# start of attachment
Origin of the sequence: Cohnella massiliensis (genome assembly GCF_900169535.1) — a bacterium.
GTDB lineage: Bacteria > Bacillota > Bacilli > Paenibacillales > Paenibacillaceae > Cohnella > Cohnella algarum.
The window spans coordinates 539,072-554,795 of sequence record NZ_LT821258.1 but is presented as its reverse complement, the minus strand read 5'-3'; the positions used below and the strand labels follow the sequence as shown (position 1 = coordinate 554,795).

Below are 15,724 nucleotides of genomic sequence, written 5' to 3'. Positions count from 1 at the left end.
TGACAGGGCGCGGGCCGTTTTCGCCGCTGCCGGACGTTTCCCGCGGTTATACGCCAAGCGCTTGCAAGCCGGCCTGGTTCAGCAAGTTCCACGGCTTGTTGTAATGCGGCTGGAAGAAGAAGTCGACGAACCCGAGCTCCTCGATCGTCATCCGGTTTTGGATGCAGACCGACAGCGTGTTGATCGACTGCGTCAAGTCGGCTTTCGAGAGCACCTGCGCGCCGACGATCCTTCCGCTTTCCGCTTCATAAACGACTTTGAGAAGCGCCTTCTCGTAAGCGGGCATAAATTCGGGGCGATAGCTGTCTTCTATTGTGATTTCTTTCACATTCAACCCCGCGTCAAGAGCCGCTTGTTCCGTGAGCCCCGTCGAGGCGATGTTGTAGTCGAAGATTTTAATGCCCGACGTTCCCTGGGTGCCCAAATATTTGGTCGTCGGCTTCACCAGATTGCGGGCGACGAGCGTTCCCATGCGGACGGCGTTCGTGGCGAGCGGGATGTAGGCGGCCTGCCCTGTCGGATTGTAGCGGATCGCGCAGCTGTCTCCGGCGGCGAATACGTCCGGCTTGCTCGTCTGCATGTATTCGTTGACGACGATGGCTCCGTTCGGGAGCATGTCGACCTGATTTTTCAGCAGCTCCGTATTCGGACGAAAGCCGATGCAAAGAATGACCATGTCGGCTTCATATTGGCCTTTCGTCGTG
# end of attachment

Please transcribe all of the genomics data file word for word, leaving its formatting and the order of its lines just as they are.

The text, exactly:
Origin of the sequence: Cohnella massiliensis (genome assembly GCF_900169535.1) — a bacterium.
GTDB lineage: Bacteria > Bacillota > Bacilli > Paenibacillales > Paenibacillaceae > Cohnella > Cohnella algarum.
The window spans coordinates 539,072-554,795 of sequence record NZ_LT821258.1 but is presented as its reverse complement, the minus strand read 5'-3'; the positions used below and the strand labels follow the sequence as shown (position 1 = coordinate 554,795).

Below are 15,724 nucleotides of genomic sequence, written 5' to 3'. Positions count from 1 at the left end.
TGACAGGGCGCGGGCCGTTTTCGCCGCTGCCGGACGTTTCCCGCGGTTATACGCCAAGCGCTTGCAAGCCGGCCTGGTTCAGCAAGTTCCACGGCTTGTTGTAATGCGGCTGGAAGAAGAAGTCGACGAACCCGAGCTCCTCGATCGTCATCCGGTTTTGGATGCAGACCGACAGCGTGTTGATCGACTGCGTCAAGTCGGCTTTCGAGAGCACCTGCGCGCCGACGATCCTTCCGCTTTCCGCTTCATAAACGACTTTGAGAAGCGCCTTCTCGTAAGCGGGCATAAATTCGGGGCGATAGCTGTCTTCTATTGTGATTTCTTTCACATTCAACCCCGCGTCAAGAGCCGCTTGTTCCGTGAGCCCCGTCGAGGCGATGTTGTAGTCGAAGATTTTAATGCCCGACGTTCCCTGGGTGCCCAAATATTTGGTCGTCGGCTTCACCAGATTGCGGGCGACGAGCGTTCCCATGCGGACGGCGTTCGTGGCGAGCGGGATGTAGGCGGCCTGCCCTGTCGGATTGTAGCGGATCGCGCAGCTGTCTCCGGCGGCGAATACGTCCGGCTTGCTCGTCTGCATGTATTCGTTGACGACGATGGCTCCGTTCGGGAGCATGTCGACCTGATTTTTCAGCAGCTCCGTATTCGGACGAAAGCCGATGCAAAGAATGACCATGTCGGCTTCATATTGGCCTTTCGTCGTG